Simple Fun Bikes

Friday, July 30, 2010

Scott forwarded me to the Public Bikes website yesterday.  These are great practical 3 and 8 speed bikes designed for urban living.  I love that they aren't as cheesy as the pastel colored big beach cruisers we see around LA and they're not so techy sporty as our modern day hybrid bikes.   They're easier to handle, more durable than your typical road bike and they still have a vintage vibe.  Plus the pedals and splash guards make them great for whatever footwear and garb you might be sporting that day.

We have similar bikes from the 70's that we bought for about $100 - a fraction of the cost - back when we lived in Brooklyn.  Granted, they had to be refurbished so the overall investment was more, but still less than the $850 price tag for these.  AND ours have in hub shifters so the chain doesn't fall out or dirty your pants when shifting.  Check out your local craigslist for old bikes that you can rejuvenate. 

Also on the Public Bikes site are various accessories that you can purchase.  This helmet is way better than the crazy aerodynamic space age helmet that I currently sport while on my retro ride.

Before And After

Thursday, July 29, 2010

Wow - the garden really HAS grown!

Day of Planting Back in April

A couple months later - early summer

Summer in the Park

Wednesday, July 28, 2010

So Friday night was intended to be downtown date night in the Ahnert/Davis household.  Instead, on Friday while I was perusing Daily Candy I discovered that the Levitt Pavillion in our own backyard - Old Town Pasadena -  was hosting a free concert of the French band Paris loves LA

Turns out the Levitt is host to the largest summer concert series in the country  - 50 concerts form June through August.  Granted the French band wasn't very good, and sometimes quite cheesy, but it made for good background music to our picnic.
And we got to use our Orikaso origami picnic plates and cups and I was yet again impressed by how clever they are.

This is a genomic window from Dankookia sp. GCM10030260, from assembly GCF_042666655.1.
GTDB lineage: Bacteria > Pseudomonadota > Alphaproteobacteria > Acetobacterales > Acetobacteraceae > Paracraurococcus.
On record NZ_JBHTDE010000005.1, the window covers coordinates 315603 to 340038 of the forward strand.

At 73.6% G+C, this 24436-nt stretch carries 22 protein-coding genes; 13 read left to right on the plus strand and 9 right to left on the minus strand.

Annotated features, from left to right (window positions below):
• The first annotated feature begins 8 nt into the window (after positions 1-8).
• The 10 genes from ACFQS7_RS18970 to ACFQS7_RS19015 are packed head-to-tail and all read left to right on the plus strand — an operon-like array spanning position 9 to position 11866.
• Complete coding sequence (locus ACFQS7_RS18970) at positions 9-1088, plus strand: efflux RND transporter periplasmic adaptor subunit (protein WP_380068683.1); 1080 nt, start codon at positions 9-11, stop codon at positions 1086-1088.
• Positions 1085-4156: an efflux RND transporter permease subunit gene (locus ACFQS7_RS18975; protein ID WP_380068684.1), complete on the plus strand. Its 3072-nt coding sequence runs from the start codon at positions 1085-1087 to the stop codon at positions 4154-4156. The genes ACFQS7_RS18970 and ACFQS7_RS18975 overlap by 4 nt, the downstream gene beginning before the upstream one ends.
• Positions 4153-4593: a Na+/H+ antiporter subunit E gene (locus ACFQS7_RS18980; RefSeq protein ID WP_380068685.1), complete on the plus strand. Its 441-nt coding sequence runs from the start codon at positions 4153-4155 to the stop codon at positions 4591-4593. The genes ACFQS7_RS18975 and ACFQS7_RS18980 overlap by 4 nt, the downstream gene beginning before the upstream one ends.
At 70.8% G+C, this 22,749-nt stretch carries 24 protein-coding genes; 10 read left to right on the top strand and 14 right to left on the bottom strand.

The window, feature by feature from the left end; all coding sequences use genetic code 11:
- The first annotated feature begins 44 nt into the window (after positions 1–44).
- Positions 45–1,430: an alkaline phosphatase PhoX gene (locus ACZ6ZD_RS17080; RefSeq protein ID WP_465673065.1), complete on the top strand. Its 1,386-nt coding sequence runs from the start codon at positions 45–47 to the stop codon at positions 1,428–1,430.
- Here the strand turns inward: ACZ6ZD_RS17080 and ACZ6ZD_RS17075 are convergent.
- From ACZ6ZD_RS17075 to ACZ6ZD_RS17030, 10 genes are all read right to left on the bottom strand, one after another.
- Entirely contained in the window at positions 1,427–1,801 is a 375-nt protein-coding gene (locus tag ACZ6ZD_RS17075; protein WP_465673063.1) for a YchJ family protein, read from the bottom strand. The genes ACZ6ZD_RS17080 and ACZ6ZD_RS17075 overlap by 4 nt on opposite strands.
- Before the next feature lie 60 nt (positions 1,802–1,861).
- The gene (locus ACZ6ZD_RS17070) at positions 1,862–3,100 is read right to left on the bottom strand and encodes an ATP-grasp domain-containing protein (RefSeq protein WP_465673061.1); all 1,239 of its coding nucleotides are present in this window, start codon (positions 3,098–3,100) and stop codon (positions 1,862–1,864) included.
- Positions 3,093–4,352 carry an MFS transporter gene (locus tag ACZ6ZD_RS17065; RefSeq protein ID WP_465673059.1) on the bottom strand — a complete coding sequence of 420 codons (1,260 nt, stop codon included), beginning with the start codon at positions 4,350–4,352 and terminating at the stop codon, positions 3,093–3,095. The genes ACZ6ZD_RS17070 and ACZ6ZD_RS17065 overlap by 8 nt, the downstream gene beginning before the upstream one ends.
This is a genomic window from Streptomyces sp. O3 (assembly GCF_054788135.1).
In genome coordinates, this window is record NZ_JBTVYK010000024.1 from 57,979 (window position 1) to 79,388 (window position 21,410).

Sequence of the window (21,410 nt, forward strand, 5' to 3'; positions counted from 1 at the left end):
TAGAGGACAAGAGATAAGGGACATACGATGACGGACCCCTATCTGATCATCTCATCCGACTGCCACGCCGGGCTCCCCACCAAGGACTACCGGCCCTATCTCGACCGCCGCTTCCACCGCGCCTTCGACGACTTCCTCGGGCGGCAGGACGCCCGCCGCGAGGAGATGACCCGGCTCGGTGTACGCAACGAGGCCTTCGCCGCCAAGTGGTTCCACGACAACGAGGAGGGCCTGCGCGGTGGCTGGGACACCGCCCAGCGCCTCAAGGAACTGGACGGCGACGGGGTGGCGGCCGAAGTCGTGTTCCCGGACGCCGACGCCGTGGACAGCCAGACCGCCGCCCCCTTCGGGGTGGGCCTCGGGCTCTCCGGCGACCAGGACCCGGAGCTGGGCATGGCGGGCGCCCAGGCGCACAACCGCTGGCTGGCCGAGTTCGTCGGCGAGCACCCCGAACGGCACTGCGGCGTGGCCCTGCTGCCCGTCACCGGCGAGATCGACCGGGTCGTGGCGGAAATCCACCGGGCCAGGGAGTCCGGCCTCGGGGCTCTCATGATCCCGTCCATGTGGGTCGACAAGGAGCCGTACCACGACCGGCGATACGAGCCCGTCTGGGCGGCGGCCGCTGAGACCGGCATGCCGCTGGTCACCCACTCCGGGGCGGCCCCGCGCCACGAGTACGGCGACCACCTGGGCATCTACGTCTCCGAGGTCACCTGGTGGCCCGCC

Ain't it Grand

Tuesday, July 27, 2010

Last Thursday work officially began on the Park portion of the Grand Avenue Plan in Downtown LA - a 16 acre park that will stretch from the Disney Music Center to City Hall.  The park which is the public portion of a revitalization of the civic and cultural areas of downtown will open in 2012 and will include venues for various activities and entertainment.  Should be a great lunch spot to walk over to from work!

Princeton Boys!

Monday, July 26, 2010

So Heather at Habitually Chic just did a post about Take Ivy the cult-Japanese picture book from the 60's featuring the campuses of the Ivy League and preppy boys strolling down the stone pathways.  I love that Princeton made the cover. 
That's the East Pyne courtyard that they're walking out of.  And I'm pretty sure the dress code hasn't changed much from then.


Sunday, July 25, 2010

Yes, my childhood piano has finally made it to LA after being in a storage unit in Dallas and travelling here to LA via Kentucky (who knew that Kentucky was between Dallas and LA?!).  It is here and in place and the living room outside door just manages to clear it when open.  Now I guess I had better start brushing up on my Chopsticks and Heart & Soul.
That's my mom chatting away on the phone while on her LA visit

Picka Peppa

Saturday, July 24, 2010

Yup - I just harvested 3 peppers from the plant I planted a couple months ago (wish they were a little spicier) and 3 cherry tomatoes from the volunteer tomato plants that cropped up in our garden.  Granted we don't have enough to make a single serving of salad yet but it's fun to watch the plants grow and they make a good supplement to our farmer's market finds

The Art of the Artichoke

So I first posted about the artichokes we planted in our yard on April 19. And exactly 2 months later they had doubled in size and I  posted again showing the progress of one little artichoke that could and the bud that it had created.  This week the artichoke finally bloomed and created a beautiful purple pom pom.
Which I then added to the kangaroo paw arrangement from earlier this week.

By the way, both arrangements used various vessels found in the ktichen - no need to buy a vase when a pitcher or salad dressing container works just as well.

Renegade Craft Fair - This Weekend!

Friday, July 23, 2010

Not sure if I'll be able to make it - so hopefully some of you readers can go in my stead.  The Renegade Craft Fair hits up LA this weekend.  It will play host to a plethora of arts, crafts, DIY stuff and more.  And you can take the Gold Line to the Chinatown stop to get there!

Farm Fresh